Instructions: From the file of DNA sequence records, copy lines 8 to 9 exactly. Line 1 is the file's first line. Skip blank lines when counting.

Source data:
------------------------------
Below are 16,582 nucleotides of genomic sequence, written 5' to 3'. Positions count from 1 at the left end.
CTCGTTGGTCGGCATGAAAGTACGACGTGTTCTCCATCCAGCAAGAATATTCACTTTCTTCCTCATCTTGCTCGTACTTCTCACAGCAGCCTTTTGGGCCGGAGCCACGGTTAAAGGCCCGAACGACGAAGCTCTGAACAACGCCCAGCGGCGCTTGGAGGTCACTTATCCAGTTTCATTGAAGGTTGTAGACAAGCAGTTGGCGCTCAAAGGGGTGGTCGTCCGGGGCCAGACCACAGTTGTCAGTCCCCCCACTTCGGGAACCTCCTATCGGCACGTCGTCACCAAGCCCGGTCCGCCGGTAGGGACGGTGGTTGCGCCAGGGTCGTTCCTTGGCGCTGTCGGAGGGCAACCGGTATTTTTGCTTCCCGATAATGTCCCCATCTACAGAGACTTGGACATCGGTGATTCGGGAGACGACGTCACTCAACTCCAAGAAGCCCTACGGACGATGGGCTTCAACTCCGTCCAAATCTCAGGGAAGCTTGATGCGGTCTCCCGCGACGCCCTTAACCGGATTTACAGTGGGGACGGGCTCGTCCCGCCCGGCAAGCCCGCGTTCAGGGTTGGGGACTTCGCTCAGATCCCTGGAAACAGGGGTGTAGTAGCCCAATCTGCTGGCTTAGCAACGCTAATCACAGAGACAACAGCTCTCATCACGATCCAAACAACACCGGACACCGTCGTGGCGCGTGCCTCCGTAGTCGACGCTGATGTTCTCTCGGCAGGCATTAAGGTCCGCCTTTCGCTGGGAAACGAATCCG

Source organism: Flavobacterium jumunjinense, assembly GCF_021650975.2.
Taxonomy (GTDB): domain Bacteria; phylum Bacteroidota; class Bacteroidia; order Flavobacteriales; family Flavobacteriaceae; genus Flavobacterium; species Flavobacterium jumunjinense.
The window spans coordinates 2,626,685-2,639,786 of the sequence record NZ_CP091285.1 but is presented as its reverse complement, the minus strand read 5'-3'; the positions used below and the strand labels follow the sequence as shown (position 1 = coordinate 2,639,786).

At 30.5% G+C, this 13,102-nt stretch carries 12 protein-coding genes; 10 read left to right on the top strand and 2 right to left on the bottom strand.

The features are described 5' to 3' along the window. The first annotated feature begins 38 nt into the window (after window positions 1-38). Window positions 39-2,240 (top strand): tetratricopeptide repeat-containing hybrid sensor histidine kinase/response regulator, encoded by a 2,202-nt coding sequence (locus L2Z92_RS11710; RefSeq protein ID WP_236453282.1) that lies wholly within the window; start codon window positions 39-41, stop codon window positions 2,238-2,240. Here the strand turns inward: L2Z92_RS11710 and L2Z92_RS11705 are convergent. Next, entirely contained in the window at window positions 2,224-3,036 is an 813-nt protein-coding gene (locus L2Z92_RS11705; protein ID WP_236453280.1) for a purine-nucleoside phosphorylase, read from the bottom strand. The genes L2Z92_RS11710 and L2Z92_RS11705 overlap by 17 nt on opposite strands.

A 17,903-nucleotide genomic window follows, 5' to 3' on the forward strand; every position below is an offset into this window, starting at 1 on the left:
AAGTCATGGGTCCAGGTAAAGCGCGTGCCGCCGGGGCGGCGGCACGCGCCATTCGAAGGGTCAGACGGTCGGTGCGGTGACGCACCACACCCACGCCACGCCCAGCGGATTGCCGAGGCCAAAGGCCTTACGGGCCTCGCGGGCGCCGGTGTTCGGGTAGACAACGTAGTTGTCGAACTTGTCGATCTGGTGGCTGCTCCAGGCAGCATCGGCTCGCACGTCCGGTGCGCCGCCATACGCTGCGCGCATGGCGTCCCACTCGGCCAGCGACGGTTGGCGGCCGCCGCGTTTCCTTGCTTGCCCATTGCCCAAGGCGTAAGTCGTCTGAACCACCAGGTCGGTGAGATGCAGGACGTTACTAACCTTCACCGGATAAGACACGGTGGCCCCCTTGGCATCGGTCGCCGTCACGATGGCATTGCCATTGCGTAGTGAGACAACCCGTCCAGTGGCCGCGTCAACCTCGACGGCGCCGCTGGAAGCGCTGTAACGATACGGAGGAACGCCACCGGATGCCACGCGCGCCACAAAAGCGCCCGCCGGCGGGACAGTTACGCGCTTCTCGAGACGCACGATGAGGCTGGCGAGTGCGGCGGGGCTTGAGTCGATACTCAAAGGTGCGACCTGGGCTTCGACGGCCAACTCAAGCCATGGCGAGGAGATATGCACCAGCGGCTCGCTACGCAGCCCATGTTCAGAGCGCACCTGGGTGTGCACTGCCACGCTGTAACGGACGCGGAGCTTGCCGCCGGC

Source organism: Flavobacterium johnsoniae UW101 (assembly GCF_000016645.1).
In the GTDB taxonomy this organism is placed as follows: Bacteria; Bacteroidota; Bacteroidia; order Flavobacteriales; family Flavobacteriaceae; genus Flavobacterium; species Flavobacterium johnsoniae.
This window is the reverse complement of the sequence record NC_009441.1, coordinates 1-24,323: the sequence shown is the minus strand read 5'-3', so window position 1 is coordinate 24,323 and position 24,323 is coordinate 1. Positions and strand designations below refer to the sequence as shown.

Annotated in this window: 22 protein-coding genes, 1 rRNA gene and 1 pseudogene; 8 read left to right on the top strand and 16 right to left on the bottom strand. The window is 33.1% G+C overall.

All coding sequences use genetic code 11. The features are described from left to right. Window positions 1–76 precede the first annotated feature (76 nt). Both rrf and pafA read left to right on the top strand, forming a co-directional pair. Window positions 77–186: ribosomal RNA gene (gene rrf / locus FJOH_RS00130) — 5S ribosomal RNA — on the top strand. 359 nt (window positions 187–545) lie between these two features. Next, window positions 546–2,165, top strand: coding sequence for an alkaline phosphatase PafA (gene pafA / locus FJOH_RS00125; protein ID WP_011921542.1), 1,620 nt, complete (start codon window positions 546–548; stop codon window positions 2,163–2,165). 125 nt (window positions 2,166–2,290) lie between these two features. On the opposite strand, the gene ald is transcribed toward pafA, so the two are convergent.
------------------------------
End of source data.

A 17,903-nucleotide genomic window follows, 5' to 3' on the forward strand; every position below is an offset into this window, starting at 1 on the left:
AAGTCATGGGTCCAGGTAAAGCGCGTGCCGCCGGGGCGGCGGCACGCGCCATTCGAAGGGTCAGACGGTCGGTGCGGTGACGCACCACACCCACGCCACGCCCAGCGGATTGCCGAGGCCAAAGGCCTTACGGGCCTCGCGGGCGCCGGTGTTCGGGTAGACAACGTAGTTGTCGAACTTGTCGATCTGGTGGCTGCTCCAGGCAGCATCGGCTCGCACGTCCGGTGCGCCGCCATACGCTGCGCGCATGGCGTCCCACTCGGCCAGCGACGGTTGGCGGCCGCCGCGTTTCCTTGCTTGCCCATTGCCCAAGGCGTAAGTCGTCTGAACCACCAGGTCGGTGAGATGCAGGACGTTACTAACCTTCACCGGATAAGACACGGTGGCCCCCTTGGCATCGGTCGCCGTCACGATGGCATTGCCATTGCGTAGTGAGACAACCCGTCCAGTGGCCGCGTCAACCTCGACGGCGCCGCTGGAAGCGCTGTAACGATACGGAGGAACGCCACCGGATGCCACGCGCGCCACAAAAGCGCCCGCCGGCGGGACAGTTACGCGCTTCTCGAGACGCACGATGAGGCTGGCGAGTGCGGCGGGGCTTGAGTCGATACTCAAAGGTGCGACCTGGGCTTCGACGGCCAACTCAAGCCATGGCGAGGAGATATGCACCAGCGGCTCGCTACGCAGCCCATGTTCAGAGCGCACCTGGGTGTGCACTGCCACGCTGTAACGGACGCGGAGCTTGCCGCCGGC